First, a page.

Monday, 27 October 2014

Betfair rejects SAP, Oracle and Workday in favour of Fairsail for HR

Article here.

This one has been floating around the UK tech press the last few days, as Betfair is London based.  I must admit, I'm not much of a betting person so was not previously aware of Betfair, but I'm fascinated that a 1700 employee company in 15 countries would have been running SAP, just based on my limited knowledge of other big companies who use the SAP product.

Highlights include this part:

"In total 11 vendors were evaluated, these included a cloud HR solution from Workday, as well as Oracle, but MacDonald felt that these were also "too big for what Betfair needed".
This became more apparent when the company looked at offerings from smaller organisations, such as Fairsail, TribeHR, SumTotal Systems and Aragon-eRH."

Of course I had to go have a nose around Fairsail's website.  Key pieces:
  • It's a San Francisco based company.  I found that one interesting, as we're an 8 hour difference from SF here.  I'm curious as to their support model as US west coast can be a challenge for Londoners.
  • They use the term 'Glocal' to discuss their global vs. local functionality.  I like it!
  • Their user interface has a very clean look.  It has the PeopleSoft functionality of menus up the left side, but reminds me of Workday on the main pages.  It's funny how all HRMS are starting to look the same to me these days.  I guess they're all using usability experts and designing better interfaces from what we've seen 10-20 years ago.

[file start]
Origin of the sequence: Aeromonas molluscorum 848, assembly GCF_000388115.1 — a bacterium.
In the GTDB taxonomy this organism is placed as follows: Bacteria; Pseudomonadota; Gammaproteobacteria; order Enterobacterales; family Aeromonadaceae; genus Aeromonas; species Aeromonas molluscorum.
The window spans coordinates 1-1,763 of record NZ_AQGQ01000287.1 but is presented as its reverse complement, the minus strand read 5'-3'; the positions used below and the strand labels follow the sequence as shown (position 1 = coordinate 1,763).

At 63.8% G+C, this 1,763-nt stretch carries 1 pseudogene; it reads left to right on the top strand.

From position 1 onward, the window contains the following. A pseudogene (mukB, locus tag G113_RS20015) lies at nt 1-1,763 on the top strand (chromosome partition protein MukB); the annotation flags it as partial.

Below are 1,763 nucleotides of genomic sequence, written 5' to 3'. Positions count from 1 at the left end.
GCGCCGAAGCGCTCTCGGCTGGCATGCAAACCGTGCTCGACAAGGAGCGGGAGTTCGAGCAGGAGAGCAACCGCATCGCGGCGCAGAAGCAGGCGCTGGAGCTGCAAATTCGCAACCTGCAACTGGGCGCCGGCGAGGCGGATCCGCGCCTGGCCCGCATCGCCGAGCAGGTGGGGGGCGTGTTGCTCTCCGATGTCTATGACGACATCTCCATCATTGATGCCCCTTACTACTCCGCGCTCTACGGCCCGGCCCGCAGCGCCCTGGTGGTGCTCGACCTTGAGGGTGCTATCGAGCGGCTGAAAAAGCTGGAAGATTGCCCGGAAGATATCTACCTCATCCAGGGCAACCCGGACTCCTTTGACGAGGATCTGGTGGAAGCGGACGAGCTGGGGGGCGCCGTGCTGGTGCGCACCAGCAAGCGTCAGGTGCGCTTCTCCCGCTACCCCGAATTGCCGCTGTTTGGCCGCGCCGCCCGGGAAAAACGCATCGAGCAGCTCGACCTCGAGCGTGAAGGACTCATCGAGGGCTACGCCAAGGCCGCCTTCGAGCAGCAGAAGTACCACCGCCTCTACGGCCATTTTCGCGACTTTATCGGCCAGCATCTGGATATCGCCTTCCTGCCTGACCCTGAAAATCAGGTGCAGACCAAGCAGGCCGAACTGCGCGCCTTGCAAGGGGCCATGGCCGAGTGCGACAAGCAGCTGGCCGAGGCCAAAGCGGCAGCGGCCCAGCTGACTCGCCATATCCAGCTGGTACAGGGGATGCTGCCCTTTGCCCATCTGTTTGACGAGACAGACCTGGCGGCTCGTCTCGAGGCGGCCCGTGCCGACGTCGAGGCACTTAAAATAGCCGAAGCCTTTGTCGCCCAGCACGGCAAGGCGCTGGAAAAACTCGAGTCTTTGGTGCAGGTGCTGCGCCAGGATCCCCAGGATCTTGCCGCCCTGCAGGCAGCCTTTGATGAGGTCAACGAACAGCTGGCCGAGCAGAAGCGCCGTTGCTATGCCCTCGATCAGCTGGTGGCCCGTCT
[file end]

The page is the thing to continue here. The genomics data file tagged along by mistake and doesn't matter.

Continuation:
Thursday, 16 October 2014

Tracking exempt status in Workday

A reader recently sent me a note, asking about how to track Exempt/non-exempt status.  I thought this info might help others, so here it is.

Workday allows you to track exempt status on a job profile, as do most HRMS these days.  A nice thing about Workday, however, is that you can attach different exempt statuses to one job profile based on location:

In previous HR systems that I've seen, you'd be stuck creating new jobcodes, profiles, positions, etc., each time that an exemption status changed, in order to track that status.  Prior to version 11 WD was in a similar situation, so nice to have seen them build out this functionality.

A few things to keep in mind though:

  • You need to have your processes locked down tight, as to how you will use this tab.  Will you assume that any state values are exceptions to the country value?  
  • Who is pulling any government reports, and where do they come from?  The use case presented on this one is that employees in California may be in the same job as someone in Texas, but due to California legislation, they are non-exempt rather than exempt.  There are a variety of ways to accomplish this reporting....

1. Put the exceptions into WD.  Document that a country is the norm and only exceptions are documented.

2. Don't put the exceptions into WD.  Establish your procedures outside of the system to assume all California jobs of a certain profile (grade level x etc) are non-exempt--in which case put employee work location into your report.

3. You could always put ALL the data into 49 exempt states and 1 non-exempt.  I'm not endorsing it, but I'm saying it's an option.

There are lots of options here and WD offers a lot of flexibility on this front.  To be successful, you need to ensure that your data entry procedures are watertight and that the reporting folks are working off of them consistently.